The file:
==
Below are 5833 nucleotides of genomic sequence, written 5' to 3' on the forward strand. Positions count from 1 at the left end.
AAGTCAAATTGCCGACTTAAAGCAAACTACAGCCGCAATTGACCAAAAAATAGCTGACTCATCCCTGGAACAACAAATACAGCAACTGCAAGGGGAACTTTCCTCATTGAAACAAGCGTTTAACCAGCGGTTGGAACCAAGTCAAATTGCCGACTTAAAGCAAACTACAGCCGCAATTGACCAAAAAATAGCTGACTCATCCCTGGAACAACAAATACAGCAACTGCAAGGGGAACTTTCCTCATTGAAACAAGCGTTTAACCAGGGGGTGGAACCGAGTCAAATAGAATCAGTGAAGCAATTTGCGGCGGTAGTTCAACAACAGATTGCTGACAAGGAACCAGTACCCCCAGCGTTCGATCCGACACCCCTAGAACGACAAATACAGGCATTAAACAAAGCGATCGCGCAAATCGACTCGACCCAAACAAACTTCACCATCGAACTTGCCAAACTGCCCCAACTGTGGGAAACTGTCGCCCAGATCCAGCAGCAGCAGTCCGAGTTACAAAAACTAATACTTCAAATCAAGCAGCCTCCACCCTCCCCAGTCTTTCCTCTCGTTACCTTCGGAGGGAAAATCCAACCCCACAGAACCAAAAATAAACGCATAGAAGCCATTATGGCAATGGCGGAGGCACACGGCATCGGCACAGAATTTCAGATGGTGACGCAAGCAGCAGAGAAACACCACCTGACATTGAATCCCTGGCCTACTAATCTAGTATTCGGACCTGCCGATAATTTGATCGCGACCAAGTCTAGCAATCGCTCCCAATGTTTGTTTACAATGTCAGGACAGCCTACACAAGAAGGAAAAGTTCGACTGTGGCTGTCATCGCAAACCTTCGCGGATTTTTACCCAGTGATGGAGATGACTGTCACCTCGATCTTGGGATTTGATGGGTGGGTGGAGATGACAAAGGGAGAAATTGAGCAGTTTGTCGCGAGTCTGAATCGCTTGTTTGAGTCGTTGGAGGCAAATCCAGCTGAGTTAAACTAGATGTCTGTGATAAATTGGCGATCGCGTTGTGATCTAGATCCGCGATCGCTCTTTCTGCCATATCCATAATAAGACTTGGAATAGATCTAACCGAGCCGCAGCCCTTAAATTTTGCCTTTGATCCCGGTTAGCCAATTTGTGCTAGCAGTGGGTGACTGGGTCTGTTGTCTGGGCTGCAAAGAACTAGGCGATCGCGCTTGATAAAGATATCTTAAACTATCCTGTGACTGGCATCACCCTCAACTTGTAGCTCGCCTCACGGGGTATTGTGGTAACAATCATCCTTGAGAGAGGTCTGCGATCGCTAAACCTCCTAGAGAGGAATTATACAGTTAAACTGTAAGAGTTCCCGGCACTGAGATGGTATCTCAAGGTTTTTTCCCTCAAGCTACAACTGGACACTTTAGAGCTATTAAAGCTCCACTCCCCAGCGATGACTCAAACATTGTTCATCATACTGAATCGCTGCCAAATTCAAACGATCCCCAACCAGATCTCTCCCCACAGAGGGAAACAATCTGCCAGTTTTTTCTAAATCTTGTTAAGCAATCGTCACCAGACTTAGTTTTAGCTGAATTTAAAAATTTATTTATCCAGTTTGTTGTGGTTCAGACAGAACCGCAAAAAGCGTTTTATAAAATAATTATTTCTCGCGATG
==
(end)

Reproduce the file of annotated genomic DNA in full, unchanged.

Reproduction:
Below are 5833 nucleotides of genomic sequence, written 5' to 3' on the forward strand. Positions count from 1 at the left end.
AAGTCAAATTGCCGACTTAAAGCAAACTACAGCCGCAATTGACCAAAAAATAGCTGACTCATCCCTGGAACAACAAATACAGCAACTGCAAGGGGAACTTTCCTCATTGAAACAAGCGTTTAACCAGCGGTTGGAACCAAGTCAAATTGCCGACTTAAAGCAAACTACAGCCGCAATTGACCAAAAAATAGCTGACTCATCCCTGGAACAACAAATACAGCAACTGCAAGGGGAACTTTCCTCATTGAAACAAGCGTTTAACCAGGGGGTGGAACCGAGTCAAATAGAATCAGTGAAGCAATTTGCGGCGGTAGTTCAACAACAGATTGCTGACAAGGAACCAGTACCCCCAGCGTTCGATCCGACACCCCTAGAACGACAAATACAGGCATTAAACAAAGCGATCGCGCAAATCGACTCGACCCAAACAAACTTCACCATCGAACTTGCCAAACTGCCCCAACTGTGGGAAACTGTCGCCCAGATCCAGCAGCAGCAGTCCGAGTTACAAAAACTAATACTTCAAATCAAGCAGCCTCCACCCTCCCCAGTCTTTCCTCTCGTTACCTTCGGAGGGAAAATCCAACCCCACAGAACCAAAAATAAACGCATAGAAGCCATTATGGCAATGGCGGAGGCACACGGCATCGGCACAGAATTTCAGATGGTGACGCAAGCAGCAGAGAAACACCACCTGACATTGAATCCCTGGCCTACTAATCTAGTATTCGGACCTGCCGATAATTTGATCGCGACCAAGTCTAGCAATCGCTCCCAATGTTTGTTTACAATGTCAGGACAGCCTACACAAGAAGGAAAAGTTCGACTGTGGCTGTCATCGCAAACCTTCGCGGATTTTTACCCAGTGATGGAGATGACTGTCACCTCGATCTTGGGATTTGATGGGTGGGTGGAGATGACAAAGGGAGAAATTGAGCAGTTTGTCGCGAGTCTGAATCGCTTGTTTGAGTCGTTGGAGGCAAATCCAGCTGAGTTAAACTAGATGTCTGTGATAAATTGGCGATCGCGTTGTGATCTAGATCCGCGATCGCTCTTTCTGCCATATCCATAATAAGACTTGGAATAGATCTAACCGAGCCGCAGCCCTTAAATTTTGCCTTTGATCCCGGTTAGCCAATTTGTGCTAGCAGTGGGTGACTGGGTCTGTTGTCTGGGCTGCAAAGAACTAGGCGATCGCGCTTGATAAAGATATCTTAAACTATCCTGTGACTGGCATCACCCTCAACTTGTAGCTCGCCTCACGGGGTATTGTGGTAACAATCATCCTTGAGAGAGGTCTGCGATCGCTAAACCTCCTAGAGAGGAATTATACAGTTAAACTGTAAGAGTTCCCGGCACTGAGATGGTATCTCAAGGTTTTTTCCCTCAAGCTACAACTGGACACTTTAGAGCTATTAAAGCTCCACTCCCCAGCGATGACTCAAACATTGTTCATCATACTGAATCGCTGCCAAATTCAAACGATCCCCAACCAGATCTCTCCCCACAGAGGGAAACAATCTGCCAGTTTTTTCTAAATCTTGTTAAGCAATCGTCACCAGACTTAGTTTTAGCTGAATTTAAAAATTTATTTATCCAGTTTGTTGTGGTTCAGACAGAACCGCAAAAAGCGTTTTATAAAATAATTATTTCTCGCGATG